Although she made her maiden speech (on 3 June 2015) highlighting the urgent need to invest in regeneration in constituencies such as her own, Cox became most widely known for her campaigning on international and humanitarian issues. In particular, she campaigned for a more humane treatment of refugees and asylum seekers and (most notably in an article in The Observer on 11 October 2015, written jointly with the Conservative MP Andrew Mitchell, the former secretary of state for international development) for intervention in the Syrian civil war in order to create and protect safe havens for refugees. Nevertheless she abstained in the House of Commons vote in December 2015 to approve military intervention in Syria, arguing that intervention should target President Assad’s forces, as well as Islamic State: ‘By refusing to tackle Assad’s brutality, we may actually alienate more of the Sunni population …. I am not against airstrikes per se, but I cannot actively support them unless they are part of a plan’ (Huffington Post, 2 Dec 2015). She was also a supporter of the Palestinian cause, arguing forcefully for the lifting of the blockade of the Gaza Strip and supporting boycotts of Israeli products. Nearer to home, she supported the work of Tell MAMA in investigating and protesting against incidents of Islamophobia.

Barely five feet tall, and often dressed in eye-catching, colourful clothes, Jo Cox was often described as a bundle of energy, rushing from one meeting to another, but always putting her family first. Above all she was recognized as a woman of principle, who entered politics not to further her own ambitions but in order to make the world a better place.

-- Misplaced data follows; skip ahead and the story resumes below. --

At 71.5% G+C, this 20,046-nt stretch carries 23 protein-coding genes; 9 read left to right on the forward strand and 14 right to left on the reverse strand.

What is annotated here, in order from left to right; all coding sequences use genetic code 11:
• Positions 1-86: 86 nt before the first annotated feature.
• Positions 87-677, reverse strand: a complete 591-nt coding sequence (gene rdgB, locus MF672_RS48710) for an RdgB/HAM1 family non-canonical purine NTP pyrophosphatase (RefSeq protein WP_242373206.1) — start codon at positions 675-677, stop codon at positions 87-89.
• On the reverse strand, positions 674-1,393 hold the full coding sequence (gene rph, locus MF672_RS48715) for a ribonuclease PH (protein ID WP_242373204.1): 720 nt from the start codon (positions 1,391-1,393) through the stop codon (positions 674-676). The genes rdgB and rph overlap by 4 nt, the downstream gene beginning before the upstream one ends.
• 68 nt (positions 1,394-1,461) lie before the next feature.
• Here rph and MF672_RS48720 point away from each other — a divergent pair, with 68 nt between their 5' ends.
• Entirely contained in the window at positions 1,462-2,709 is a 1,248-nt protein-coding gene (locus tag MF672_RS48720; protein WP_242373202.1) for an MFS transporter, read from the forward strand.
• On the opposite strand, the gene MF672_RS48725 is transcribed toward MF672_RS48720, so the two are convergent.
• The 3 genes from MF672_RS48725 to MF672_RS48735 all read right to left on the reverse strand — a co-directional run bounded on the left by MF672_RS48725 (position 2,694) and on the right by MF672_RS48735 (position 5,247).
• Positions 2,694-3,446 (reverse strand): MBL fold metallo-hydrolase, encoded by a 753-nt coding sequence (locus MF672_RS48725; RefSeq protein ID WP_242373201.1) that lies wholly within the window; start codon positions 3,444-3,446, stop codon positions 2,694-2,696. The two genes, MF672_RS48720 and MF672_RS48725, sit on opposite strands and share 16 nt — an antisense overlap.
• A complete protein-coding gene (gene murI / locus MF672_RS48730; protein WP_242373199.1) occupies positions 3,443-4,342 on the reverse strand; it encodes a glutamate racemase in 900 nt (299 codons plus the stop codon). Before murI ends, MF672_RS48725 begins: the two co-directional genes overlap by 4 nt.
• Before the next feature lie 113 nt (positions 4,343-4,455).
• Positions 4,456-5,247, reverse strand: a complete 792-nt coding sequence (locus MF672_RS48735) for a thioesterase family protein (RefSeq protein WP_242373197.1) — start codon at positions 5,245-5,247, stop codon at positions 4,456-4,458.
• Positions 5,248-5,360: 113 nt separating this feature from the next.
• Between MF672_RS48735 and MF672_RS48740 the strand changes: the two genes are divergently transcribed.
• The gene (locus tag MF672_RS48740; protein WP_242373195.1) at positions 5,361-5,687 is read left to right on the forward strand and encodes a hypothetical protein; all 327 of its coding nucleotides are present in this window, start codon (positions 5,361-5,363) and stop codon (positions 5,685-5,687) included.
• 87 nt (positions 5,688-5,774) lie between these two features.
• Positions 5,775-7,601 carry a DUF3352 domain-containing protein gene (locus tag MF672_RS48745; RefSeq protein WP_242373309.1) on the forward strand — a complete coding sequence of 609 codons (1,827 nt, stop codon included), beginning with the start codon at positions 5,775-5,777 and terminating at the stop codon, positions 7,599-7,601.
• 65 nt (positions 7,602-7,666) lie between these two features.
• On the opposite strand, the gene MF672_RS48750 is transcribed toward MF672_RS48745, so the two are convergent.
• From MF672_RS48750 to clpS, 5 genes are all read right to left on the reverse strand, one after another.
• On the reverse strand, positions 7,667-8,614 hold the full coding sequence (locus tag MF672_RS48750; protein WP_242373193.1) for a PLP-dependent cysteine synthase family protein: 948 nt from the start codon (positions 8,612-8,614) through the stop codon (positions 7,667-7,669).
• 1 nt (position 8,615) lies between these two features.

Following prime minister David Cameron’s announcement of a referendum on membership of the European Union, to be held on 23 June 2016, Cox (unlike the Labour Party leadership) campaigned vigorously for ‘Remain’. It was during the campaign that on 16 June 2016, while preparing to hold a constituency surgery at the public library in Birstall, Cox was shot three times and stabbed fifteen times by Thomas Mair, who repeatedly shouted, ‘Britain first.’ She was pronounced dead at the scene. A 77-year-old local man, Bernard Kenny, was stabbed in the stomach while trying to protect her; he was later awarded the George medal. Mair was subsequently convicted of murder and given a whole-life tariff.

Jo Cox’s death prompted a wave of shock and grief. Prime minister Cameron described her as ‘a star for her constituents, a star in parliament’, while Labour leader Corbyn said that ‘her murder was an attack on democracy, and has robbed the world of an ambassador of kindness and compassion’ (BBC News, 16 June 2016). Condolences were sent by US president Barack Obama and by politicians across the world. Her husband, Brendan, urged people to ‘fight against the hatred that killed her’ (ibid.). Flags were flown at half-mast at Buckingham Palace and 10 Downing Street. Campaigning in the referendum was suspended for a day as a mark of respect. The result of the referendum would have horrified, though probably would not have shocked, her. At the by-election held in Batley and Spen to elect her successor, the other major parties declined to put up candidates, and Tracy Brabin won the seat for Labour with 86 per cent of the vote. In 2016 Brendan Cox, along with other family members, and former colleagues and friends, launched the Jo Cox Foundation, to promote community cohesion, and in 2017 he published Jo Cox: More in Common, which described her life and values and the impact of her death. A street in Avallon, France, and a square in Brussels were named after her; a memorial was also unveiled at the House of Commons.

Sources

  • Daily Telegraph (17 June 2016)
  • The Guardian (17 June 2016)
  • The Independent (17 June 2016)
  • The Times (18 June 2016)
  • The Economist (25 June 2016)
  • B. Cox, Jo Cox: more in common (2017)
  • WW (2016)

Likenesses

  • photograph, 2016, Rex Features [see illus.]
  • obituary photographs
birth certificate
marriage certificate
(1849–)
death certificate